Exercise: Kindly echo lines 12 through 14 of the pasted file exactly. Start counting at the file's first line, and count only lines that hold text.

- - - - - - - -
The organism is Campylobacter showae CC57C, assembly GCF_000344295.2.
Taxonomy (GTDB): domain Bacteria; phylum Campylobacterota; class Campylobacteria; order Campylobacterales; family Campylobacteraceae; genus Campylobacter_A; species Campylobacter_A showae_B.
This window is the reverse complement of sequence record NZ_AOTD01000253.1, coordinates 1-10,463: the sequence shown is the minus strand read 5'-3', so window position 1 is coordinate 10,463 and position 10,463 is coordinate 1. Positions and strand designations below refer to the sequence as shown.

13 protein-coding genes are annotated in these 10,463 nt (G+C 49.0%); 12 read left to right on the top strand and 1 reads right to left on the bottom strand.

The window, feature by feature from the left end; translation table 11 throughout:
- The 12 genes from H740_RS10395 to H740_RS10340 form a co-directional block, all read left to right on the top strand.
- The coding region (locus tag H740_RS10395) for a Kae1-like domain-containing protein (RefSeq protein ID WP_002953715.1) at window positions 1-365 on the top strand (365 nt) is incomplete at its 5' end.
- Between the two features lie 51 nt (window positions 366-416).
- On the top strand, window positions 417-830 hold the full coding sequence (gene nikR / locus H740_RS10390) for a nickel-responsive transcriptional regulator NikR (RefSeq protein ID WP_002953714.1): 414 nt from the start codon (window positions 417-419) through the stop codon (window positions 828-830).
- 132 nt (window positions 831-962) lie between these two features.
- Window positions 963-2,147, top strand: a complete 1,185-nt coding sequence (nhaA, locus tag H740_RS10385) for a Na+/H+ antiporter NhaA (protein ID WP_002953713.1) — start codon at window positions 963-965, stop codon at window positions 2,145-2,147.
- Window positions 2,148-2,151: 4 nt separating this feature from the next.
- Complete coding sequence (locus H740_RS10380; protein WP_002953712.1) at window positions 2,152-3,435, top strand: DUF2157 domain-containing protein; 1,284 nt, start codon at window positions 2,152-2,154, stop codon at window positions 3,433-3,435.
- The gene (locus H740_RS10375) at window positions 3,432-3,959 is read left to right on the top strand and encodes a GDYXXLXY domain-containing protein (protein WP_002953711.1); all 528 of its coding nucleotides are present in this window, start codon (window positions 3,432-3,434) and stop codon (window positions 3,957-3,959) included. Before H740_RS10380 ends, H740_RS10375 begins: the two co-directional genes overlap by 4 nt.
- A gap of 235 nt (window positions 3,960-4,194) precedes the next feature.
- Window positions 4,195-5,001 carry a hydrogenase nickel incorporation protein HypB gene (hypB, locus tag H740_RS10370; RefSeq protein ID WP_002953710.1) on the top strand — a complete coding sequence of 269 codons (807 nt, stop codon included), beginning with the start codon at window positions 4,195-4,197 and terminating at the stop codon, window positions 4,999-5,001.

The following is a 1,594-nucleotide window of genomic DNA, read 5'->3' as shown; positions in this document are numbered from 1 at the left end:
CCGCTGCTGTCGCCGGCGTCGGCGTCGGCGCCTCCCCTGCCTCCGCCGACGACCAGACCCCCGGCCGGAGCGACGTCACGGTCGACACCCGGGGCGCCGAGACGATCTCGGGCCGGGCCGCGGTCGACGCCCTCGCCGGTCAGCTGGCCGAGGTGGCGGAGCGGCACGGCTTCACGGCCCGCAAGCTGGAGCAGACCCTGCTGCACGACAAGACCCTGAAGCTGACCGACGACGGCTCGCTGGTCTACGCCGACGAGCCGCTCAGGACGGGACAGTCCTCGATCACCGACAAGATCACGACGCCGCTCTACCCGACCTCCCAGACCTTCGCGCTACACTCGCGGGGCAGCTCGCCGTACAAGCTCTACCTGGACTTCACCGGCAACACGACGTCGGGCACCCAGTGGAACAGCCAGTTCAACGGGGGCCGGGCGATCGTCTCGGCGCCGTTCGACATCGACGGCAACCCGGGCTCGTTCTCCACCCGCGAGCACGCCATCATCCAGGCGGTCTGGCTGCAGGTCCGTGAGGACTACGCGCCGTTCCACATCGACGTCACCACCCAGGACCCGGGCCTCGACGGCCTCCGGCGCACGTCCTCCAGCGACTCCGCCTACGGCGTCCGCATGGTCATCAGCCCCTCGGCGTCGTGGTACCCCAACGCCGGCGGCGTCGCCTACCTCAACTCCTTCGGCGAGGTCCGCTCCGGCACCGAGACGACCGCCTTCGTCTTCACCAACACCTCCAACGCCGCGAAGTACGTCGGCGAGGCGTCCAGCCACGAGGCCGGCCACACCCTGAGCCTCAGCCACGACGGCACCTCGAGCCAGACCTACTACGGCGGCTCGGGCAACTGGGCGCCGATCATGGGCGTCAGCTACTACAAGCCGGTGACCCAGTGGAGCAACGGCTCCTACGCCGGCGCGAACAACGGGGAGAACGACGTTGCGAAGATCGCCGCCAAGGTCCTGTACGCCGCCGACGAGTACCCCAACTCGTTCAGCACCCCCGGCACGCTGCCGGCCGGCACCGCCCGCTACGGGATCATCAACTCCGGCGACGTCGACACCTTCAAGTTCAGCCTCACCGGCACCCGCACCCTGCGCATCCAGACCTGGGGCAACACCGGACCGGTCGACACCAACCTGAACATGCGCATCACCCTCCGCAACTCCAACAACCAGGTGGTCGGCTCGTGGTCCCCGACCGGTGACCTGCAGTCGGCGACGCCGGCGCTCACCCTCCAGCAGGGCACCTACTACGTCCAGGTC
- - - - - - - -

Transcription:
- Window positions 2,148-2,151: 4 nt separating this feature from the next.
- Complete coding sequence (locus H740_RS10380; protein WP_002953712.1) at window positions 2,152-3,435, top strand: DUF2157 domain-containing protein; 1,284 nt, start codon at window positions 2,152-2,154, stop codon at window positions 3,433-3,435.
- The gene (locus H740_RS10375) at window positions 3,432-3,959 is read left to right on the top strand and encodes a GDYXXLXY domain-containing protein (protein WP_002953711.1); all 528 of its coding nucleotides are present in this window, start codon (window positions 3,432-3,434) and stop codon (window positions 3,957-3,959) included. Before H740_RS10380 ends, H740_RS10375 begins: the two co-directional genes overlap by 4 nt.